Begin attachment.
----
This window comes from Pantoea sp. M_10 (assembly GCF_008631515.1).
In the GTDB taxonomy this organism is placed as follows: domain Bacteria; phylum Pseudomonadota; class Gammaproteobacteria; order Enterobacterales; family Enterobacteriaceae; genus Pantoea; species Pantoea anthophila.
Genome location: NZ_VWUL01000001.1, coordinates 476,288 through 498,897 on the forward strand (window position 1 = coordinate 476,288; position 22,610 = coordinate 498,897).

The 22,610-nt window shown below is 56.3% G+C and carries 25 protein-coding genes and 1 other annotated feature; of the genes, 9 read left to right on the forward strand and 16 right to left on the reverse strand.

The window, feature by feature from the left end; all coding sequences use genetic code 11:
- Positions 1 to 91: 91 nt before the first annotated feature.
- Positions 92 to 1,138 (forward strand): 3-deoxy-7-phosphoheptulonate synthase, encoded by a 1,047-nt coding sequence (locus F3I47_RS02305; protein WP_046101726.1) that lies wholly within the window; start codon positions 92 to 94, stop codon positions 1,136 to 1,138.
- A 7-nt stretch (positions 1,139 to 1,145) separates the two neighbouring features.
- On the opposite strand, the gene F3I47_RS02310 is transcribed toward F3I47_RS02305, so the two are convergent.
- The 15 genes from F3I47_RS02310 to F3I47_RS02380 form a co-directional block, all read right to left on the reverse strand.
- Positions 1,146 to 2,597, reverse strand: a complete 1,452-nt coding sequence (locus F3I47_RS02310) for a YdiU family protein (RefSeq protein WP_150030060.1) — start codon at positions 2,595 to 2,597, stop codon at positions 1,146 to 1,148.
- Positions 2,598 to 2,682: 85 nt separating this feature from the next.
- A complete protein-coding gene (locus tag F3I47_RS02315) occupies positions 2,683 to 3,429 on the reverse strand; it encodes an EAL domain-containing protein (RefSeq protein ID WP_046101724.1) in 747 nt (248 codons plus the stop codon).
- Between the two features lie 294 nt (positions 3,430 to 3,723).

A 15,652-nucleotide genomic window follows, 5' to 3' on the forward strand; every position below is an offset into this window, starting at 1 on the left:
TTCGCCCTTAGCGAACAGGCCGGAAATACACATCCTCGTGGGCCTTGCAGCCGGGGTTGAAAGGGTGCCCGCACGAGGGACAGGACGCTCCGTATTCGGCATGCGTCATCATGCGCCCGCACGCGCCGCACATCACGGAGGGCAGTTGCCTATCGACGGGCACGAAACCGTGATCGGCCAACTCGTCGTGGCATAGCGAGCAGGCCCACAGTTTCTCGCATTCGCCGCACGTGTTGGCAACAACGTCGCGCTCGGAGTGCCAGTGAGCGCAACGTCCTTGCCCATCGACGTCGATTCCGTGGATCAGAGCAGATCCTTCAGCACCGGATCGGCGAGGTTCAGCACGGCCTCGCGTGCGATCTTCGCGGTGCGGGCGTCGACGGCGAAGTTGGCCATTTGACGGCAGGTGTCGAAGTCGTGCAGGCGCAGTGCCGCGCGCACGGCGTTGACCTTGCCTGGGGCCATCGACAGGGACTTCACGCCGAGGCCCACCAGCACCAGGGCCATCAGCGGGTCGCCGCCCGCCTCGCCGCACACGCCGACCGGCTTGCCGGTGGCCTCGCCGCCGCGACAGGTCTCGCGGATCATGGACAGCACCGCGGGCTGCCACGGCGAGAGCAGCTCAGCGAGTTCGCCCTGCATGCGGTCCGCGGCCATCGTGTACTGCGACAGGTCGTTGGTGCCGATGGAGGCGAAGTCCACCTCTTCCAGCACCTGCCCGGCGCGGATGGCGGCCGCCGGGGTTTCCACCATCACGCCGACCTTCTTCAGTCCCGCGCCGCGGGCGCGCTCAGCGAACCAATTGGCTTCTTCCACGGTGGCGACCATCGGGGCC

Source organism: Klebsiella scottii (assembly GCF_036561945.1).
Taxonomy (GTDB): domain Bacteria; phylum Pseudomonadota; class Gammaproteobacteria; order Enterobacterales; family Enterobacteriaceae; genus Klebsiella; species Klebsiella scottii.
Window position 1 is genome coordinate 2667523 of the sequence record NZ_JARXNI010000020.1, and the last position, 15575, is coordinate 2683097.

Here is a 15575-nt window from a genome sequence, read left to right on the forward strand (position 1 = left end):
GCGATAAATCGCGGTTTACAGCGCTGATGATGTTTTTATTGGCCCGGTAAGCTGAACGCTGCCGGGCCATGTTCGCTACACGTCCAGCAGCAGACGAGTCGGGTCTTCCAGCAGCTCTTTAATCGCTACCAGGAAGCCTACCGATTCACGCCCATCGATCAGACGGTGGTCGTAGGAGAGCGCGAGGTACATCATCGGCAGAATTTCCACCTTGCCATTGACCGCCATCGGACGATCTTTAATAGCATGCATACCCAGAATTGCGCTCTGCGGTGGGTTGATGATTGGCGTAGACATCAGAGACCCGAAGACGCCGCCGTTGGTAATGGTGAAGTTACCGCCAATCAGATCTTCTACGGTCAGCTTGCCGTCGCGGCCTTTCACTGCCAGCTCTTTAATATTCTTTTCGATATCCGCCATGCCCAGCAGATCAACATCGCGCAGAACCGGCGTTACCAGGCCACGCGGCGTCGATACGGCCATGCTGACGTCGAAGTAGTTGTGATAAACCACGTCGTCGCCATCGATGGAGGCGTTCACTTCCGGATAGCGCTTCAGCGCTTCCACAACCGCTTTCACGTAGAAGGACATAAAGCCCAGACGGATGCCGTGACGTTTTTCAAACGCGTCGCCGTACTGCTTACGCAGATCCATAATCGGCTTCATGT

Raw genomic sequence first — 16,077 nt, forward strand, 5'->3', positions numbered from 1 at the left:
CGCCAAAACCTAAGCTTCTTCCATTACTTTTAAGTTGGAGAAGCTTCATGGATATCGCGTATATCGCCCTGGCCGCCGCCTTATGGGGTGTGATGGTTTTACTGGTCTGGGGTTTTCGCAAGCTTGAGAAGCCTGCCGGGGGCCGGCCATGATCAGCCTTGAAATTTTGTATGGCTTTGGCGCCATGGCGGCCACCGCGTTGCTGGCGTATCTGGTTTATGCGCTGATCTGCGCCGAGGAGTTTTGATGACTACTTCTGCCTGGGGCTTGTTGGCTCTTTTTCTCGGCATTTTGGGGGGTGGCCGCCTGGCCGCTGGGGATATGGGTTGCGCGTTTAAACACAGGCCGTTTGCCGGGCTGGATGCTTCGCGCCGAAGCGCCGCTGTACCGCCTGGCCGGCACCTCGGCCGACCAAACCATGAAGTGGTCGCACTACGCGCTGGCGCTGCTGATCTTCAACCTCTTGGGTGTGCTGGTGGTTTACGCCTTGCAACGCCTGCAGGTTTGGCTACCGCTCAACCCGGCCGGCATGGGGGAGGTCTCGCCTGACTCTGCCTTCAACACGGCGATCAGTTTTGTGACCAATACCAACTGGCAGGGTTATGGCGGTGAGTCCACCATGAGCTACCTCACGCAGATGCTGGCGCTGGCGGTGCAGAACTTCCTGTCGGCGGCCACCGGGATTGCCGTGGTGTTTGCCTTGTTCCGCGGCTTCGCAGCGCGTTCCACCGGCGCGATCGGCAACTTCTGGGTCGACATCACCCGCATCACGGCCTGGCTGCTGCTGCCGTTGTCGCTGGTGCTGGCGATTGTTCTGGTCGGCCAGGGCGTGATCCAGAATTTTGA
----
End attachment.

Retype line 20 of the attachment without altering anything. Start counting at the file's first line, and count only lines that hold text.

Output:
Here is a 15575-nt window from a genome sequence, read left to right on the forward strand (position 1 = left end):